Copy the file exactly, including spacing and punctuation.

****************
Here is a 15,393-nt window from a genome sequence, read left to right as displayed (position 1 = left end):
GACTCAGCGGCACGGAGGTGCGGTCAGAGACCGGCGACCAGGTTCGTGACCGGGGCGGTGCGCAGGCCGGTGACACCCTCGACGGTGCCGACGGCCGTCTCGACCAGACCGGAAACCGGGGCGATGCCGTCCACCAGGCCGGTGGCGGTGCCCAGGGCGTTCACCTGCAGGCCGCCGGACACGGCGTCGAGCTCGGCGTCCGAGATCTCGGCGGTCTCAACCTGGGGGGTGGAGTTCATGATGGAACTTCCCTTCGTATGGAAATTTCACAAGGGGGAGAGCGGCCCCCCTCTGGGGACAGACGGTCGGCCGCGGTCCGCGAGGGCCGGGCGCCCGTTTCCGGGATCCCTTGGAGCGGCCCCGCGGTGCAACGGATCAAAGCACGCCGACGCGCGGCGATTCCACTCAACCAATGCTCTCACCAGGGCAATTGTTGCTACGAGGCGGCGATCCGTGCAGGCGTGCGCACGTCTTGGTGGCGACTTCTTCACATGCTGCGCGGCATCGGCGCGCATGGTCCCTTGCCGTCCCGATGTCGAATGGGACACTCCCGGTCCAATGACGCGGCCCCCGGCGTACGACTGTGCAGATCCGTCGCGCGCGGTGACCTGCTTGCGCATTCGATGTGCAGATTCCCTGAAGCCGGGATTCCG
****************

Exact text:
Here is a 15,393-nt window from a genome sequence, read left to right as displayed (position 1 = left end):
GACTCAGCGGCACGGAGGTGCGGTCAGAGACCGGCGACCAGGTTCGTGACCGGGGCGGTGCGCAGGCCGGTGACACCCTCGACGGTGCCGACGGCCGTCTCGACCAGACCGGAAACCGGGGCGATGCCGTCCACCAGGCCGGTGGCGGTGCCCAGGGCGTTCACCTGCAGGCCGCCGGACACGGCGTCGAGCTCGGCGTCCGAGATCTCGGCGGTCTCAACCTGGGGGGTGGAGTTCATGATGGAACTTCCCTTCGTATGGAAATTTCACAAGGGGGAGAGCGGCCCCCCTCTGGGGACAGACGGTCGGCCGCGGTCCGCGAGGGCCGGGCGCCCGTTTCCGGGATCCCTTGGAGCGGCCCCGCGGTGCAACGGATCAAAGCACGCCGACGCGCGGCGATTCCACTCAACCAATGCTCTCACCAGGGCAATTGTTGCTACGAGGCGGCGATCCGTGCAGGCGTGCGCACGTCTTGGTGGCGACTTCTTCACATGCTGCGCGGCATCGGCGCGCATGGTCCCTTGCCGTCCCGATGTCGAATGGGACACTCCCGGTCCAATGACGCGGCCCCCGGCGTACGACTGTGCAGATCCGTCGCGCGCGGTGACCTGCTTGCGCATTCGATGTGCAGATTCCCTGAAGCCGGGATTCCG